There was a time when I almost developed depression and social anxiety as a newly hired associate in a company. I had difficulties maintaining successful relationships with my colleagues, and my social skills could not keep up with their expectations. Sometimes, I even overshare information with them - bits and pieces about myself that are just too personal.
Besides oversharing information, I also have issues when my impulsivity kicks in. While having conversations with people, I could get too excited: I end up speaking all over the place and start to disregard the other person. Blurting out unnecessary things is often the case with some people who have ADHD. The thing is, this particular behavior can affect the other person; they might feel offended once they realize we are continuously talking and are not listening to them🥺.
Attention Deficit Hyperactivity Disorder (ADHD) can also affect our self-esteem negatively, especially when our symptoms make us feel bad about how we treat others. It can make us feel too comfortable with other people because we might lack the ability to read social cues. Low self-esteem can make us more vulnerable when it comes to maintaining good interpersonal relationships.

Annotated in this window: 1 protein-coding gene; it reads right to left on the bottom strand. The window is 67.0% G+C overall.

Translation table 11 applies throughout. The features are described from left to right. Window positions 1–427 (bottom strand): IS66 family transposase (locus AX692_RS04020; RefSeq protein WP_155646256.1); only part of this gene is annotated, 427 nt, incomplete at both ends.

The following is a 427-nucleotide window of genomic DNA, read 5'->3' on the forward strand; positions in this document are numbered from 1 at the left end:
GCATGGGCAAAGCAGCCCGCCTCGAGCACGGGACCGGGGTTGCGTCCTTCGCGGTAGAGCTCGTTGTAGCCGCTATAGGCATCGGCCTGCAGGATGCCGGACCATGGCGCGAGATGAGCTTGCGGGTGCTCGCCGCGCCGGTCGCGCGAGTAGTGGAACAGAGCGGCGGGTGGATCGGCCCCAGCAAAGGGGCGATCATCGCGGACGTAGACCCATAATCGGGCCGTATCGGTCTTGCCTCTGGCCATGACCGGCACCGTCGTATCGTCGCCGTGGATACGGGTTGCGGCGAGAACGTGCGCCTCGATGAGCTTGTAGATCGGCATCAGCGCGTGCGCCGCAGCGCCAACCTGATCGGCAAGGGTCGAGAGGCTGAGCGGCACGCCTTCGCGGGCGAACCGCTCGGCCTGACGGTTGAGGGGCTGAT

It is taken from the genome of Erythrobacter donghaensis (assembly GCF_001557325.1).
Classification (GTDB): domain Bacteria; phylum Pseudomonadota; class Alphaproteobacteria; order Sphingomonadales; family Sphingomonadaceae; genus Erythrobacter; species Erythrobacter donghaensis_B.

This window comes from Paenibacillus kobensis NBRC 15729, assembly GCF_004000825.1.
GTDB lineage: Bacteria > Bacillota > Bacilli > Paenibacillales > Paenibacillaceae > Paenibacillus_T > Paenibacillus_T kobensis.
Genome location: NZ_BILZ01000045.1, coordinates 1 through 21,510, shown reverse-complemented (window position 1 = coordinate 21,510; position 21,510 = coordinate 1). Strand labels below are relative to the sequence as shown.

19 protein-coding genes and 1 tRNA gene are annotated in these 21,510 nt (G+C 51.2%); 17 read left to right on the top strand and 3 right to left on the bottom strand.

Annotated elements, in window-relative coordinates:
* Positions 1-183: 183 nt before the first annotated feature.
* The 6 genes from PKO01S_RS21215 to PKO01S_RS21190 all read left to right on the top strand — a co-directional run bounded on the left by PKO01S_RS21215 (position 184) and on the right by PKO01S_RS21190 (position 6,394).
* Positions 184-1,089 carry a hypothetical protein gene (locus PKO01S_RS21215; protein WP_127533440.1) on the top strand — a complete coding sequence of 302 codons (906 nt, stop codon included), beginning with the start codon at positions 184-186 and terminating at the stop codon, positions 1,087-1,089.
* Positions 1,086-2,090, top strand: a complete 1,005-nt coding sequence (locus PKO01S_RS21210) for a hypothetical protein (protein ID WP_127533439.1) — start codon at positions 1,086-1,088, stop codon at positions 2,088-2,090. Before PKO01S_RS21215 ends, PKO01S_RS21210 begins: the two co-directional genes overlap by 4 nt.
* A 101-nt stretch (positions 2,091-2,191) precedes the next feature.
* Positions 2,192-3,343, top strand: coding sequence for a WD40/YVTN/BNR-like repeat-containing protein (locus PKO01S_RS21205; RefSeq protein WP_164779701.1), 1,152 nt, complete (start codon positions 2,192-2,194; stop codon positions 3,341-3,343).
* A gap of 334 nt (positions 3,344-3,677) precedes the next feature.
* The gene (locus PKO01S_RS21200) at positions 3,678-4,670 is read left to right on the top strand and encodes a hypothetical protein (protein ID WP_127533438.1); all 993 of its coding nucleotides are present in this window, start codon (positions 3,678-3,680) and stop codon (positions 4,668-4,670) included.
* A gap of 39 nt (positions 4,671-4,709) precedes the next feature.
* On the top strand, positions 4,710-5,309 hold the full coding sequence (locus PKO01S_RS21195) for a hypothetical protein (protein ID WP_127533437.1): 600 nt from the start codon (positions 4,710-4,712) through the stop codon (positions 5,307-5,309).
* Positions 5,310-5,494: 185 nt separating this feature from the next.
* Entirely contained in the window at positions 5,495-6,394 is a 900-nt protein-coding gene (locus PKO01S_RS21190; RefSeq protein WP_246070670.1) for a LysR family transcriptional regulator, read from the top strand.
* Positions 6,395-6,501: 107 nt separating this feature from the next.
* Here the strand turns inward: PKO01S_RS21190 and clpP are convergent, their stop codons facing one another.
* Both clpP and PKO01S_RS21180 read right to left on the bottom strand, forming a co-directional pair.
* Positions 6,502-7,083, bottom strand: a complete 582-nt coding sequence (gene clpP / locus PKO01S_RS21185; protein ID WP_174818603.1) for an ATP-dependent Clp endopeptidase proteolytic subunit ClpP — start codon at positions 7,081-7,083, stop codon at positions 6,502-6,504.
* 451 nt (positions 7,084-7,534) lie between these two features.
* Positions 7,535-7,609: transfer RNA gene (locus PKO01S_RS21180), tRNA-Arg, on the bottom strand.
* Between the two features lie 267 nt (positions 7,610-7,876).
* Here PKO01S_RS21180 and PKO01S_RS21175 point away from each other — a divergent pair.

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Racing Thoughts and Inattentive ADHD Brain
Another misconception about Attention Deficit Hyperactivity Disorder revolves around "hyperactivity." Many people still think that when a person has ADHD, they will appear to be physically energetic - walking around without pause and not being able to sit still. While this is true for many ADHD adults (particularly those under the Hyperactive-Impulsive Type, please remember that hyperactivity can occur in the brain🧠. Often this results in difficulty falling asleep, being inattentive, or getting easily distracted.